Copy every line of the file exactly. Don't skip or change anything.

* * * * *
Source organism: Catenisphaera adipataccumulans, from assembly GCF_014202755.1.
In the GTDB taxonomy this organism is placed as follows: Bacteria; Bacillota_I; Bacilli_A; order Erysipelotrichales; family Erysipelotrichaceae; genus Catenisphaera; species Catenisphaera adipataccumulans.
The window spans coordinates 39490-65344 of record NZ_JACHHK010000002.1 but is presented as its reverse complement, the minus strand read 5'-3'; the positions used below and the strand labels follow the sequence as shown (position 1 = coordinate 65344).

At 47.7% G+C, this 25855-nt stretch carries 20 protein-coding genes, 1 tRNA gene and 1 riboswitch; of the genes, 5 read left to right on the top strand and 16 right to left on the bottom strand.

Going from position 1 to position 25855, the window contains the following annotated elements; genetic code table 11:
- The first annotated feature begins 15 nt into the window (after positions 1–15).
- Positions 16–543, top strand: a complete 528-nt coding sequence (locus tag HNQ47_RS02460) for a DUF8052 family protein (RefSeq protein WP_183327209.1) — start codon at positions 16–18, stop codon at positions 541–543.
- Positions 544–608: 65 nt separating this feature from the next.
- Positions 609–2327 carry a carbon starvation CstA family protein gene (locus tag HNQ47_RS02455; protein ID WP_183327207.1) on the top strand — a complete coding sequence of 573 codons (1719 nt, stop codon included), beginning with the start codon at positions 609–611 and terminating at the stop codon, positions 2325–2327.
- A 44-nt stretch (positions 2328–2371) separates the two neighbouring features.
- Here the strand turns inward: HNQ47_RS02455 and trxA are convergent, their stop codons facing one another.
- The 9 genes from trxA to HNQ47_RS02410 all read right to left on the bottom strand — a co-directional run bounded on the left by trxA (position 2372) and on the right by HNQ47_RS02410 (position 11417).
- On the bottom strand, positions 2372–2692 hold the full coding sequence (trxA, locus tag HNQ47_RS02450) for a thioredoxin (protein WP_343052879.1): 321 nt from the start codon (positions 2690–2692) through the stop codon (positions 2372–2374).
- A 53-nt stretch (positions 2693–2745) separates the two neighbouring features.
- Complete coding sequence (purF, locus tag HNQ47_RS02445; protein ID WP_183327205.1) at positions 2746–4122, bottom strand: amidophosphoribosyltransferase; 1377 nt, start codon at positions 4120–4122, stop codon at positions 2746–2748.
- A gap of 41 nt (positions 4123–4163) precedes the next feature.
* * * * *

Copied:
Source organism: Catenisphaera adipataccumulans, from assembly GCF_014202755.1.
In the GTDB taxonomy this organism is placed as follows: Bacteria; Bacillota_I; Bacilli_A; order Erysipelotrichales; family Erysipelotrichaceae; genus Catenisphaera; species Catenisphaera adipataccumulans.
The window spans coordinates 39490-65344 of record NZ_JACHHK010000002.1 but is presented as its reverse complement, the minus strand read 5'-3'; the positions used below and the strand labels follow the sequence as shown (position 1 = coordinate 65344).

At 47.7% G+C, this 25855-nt stretch carries 20 protein-coding genes, 1 tRNA gene and 1 riboswitch; of the genes, 5 read left to right on the top strand and 16 right to left on the bottom strand.

Going from position 1 to position 25855, the window contains the following annotated elements; genetic code table 11:
- The first annotated feature begins 15 nt into the window (after positions 1–15).
- Positions 16–543, top strand: a complete 528-nt coding sequence (locus tag HNQ47_RS02460) for a DUF8052 family protein (RefSeq protein WP_183327209.1) — start codon at positions 16–18, stop codon at positions 541–543.
- Positions 544–608: 65 nt separating this feature from the next.
- Positions 609–2327 carry a carbon starvation CstA family protein gene (locus tag HNQ47_RS02455; protein ID WP_183327207.1) on the top strand — a complete coding sequence of 573 codons (1719 nt, stop codon included), beginning with the start codon at positions 609–611 and terminating at the stop codon, positions 2325–2327.
- A 44-nt stretch (positions 2328–2371) separates the two neighbouring features.
- Here the strand turns inward: HNQ47_RS02455 and trxA are convergent, their stop codons facing one another.
- The 9 genes from trxA to HNQ47_RS02410 all read right to left on the bottom strand — a co-directional run bounded on the left by trxA (position 2372) and on the right by HNQ47_RS02410 (position 11417).
- On the bottom strand, positions 2372–2692 hold the full coding sequence (trxA, locus tag HNQ47_RS02450) for a thioredoxin (protein WP_343052879.1): 321 nt from the start codon (positions 2690–2692) through the stop codon (positions 2372–2374).
- A 53-nt stretch (positions 2693–2745) separates the two neighbouring features.
- Complete coding sequence (purF, locus tag HNQ47_RS02445; protein ID WP_183327205.1) at positions 2746–4122, bottom strand: amidophosphoribosyltransferase; 1377 nt, start codon at positions 4120–4122, stop codon at positions 2746–2748.
- A gap of 41 nt (positions 4123–4163) precedes the next feature.